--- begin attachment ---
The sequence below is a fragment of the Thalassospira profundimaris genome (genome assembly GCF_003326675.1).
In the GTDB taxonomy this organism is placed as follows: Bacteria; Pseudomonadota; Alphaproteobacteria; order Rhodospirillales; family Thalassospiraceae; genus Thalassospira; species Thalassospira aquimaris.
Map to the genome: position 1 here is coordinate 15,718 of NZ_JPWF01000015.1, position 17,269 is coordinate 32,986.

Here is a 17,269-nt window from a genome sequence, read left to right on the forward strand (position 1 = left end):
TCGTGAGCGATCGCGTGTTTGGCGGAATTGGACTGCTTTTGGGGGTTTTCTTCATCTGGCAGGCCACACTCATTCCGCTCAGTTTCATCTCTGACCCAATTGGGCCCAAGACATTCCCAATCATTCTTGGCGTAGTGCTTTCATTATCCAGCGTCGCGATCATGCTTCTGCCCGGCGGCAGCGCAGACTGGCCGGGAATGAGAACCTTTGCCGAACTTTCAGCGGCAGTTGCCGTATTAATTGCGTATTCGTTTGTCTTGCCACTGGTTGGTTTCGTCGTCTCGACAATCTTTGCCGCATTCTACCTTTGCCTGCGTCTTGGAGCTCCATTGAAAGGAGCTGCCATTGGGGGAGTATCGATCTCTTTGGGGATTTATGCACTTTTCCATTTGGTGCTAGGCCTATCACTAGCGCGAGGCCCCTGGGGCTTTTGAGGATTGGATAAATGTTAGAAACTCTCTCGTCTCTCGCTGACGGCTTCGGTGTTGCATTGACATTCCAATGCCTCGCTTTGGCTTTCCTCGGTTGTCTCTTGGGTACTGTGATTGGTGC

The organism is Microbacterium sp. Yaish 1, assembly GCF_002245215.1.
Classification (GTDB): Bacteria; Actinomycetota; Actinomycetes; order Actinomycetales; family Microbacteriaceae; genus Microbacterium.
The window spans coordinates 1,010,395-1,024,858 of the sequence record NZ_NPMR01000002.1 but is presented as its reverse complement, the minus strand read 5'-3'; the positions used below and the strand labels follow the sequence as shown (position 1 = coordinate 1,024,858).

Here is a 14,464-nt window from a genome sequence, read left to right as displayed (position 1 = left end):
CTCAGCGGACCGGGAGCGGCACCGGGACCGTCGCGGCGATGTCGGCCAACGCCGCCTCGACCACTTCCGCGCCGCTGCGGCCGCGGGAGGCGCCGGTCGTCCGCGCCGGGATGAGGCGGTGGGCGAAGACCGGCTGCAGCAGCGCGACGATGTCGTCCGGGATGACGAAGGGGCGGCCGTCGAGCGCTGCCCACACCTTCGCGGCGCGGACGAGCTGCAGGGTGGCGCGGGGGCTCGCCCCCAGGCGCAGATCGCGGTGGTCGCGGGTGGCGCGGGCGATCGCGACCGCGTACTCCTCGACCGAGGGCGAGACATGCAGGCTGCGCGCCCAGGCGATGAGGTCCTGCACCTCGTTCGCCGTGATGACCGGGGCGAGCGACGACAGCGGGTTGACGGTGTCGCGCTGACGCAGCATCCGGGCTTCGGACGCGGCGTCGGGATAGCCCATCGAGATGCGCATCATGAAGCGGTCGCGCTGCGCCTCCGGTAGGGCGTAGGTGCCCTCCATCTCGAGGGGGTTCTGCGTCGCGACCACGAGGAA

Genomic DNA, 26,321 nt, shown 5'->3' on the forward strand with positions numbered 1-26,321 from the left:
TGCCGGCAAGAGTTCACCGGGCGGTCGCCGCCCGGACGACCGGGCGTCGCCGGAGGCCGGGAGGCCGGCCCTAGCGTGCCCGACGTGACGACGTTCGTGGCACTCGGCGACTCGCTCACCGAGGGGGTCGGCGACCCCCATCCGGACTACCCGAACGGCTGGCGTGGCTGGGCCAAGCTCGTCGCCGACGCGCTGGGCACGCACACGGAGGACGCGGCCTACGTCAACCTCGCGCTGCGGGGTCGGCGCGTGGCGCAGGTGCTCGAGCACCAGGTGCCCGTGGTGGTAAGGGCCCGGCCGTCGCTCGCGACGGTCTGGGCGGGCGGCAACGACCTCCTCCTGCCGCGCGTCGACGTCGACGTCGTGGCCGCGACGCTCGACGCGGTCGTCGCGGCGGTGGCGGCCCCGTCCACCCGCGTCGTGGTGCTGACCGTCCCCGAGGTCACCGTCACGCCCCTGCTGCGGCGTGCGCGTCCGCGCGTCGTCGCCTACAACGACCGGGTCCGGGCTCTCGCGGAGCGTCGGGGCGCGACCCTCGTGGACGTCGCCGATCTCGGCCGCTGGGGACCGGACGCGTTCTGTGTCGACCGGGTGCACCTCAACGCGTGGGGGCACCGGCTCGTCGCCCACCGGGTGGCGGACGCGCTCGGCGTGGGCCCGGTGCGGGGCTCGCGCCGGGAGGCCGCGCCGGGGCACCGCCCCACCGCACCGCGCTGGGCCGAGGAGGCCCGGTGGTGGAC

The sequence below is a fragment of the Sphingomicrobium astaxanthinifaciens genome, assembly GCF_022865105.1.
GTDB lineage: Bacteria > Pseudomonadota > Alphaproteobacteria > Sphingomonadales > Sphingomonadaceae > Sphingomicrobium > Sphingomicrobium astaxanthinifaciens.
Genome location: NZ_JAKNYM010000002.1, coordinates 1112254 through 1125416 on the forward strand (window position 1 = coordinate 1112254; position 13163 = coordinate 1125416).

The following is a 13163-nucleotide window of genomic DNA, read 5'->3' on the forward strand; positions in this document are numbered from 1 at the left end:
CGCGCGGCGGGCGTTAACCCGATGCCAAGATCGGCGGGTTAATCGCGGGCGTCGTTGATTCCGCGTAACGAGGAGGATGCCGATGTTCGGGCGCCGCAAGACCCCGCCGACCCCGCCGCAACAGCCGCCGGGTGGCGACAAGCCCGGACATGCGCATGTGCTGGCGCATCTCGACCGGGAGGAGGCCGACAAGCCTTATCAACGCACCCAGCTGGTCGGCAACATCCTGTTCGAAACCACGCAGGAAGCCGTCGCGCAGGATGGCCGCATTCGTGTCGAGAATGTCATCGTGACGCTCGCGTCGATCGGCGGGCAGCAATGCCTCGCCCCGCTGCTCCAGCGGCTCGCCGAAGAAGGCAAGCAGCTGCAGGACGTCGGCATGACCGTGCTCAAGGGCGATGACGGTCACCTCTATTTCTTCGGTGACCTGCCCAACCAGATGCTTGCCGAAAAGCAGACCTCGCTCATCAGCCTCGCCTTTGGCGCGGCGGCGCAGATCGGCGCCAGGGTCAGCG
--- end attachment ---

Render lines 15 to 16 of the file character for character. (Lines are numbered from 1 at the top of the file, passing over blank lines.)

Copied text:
Genome location: NZ_JAKNYM010000002.1, coordinates 1112254 through 1125416 on the forward strand (window position 1 = coordinate 1112254; position 13163 = coordinate 1125416).

The following is a 13163-nucleotide window of genomic DNA, read 5'->3' on the forward strand; positions in this document are numbered from 1 at the left end: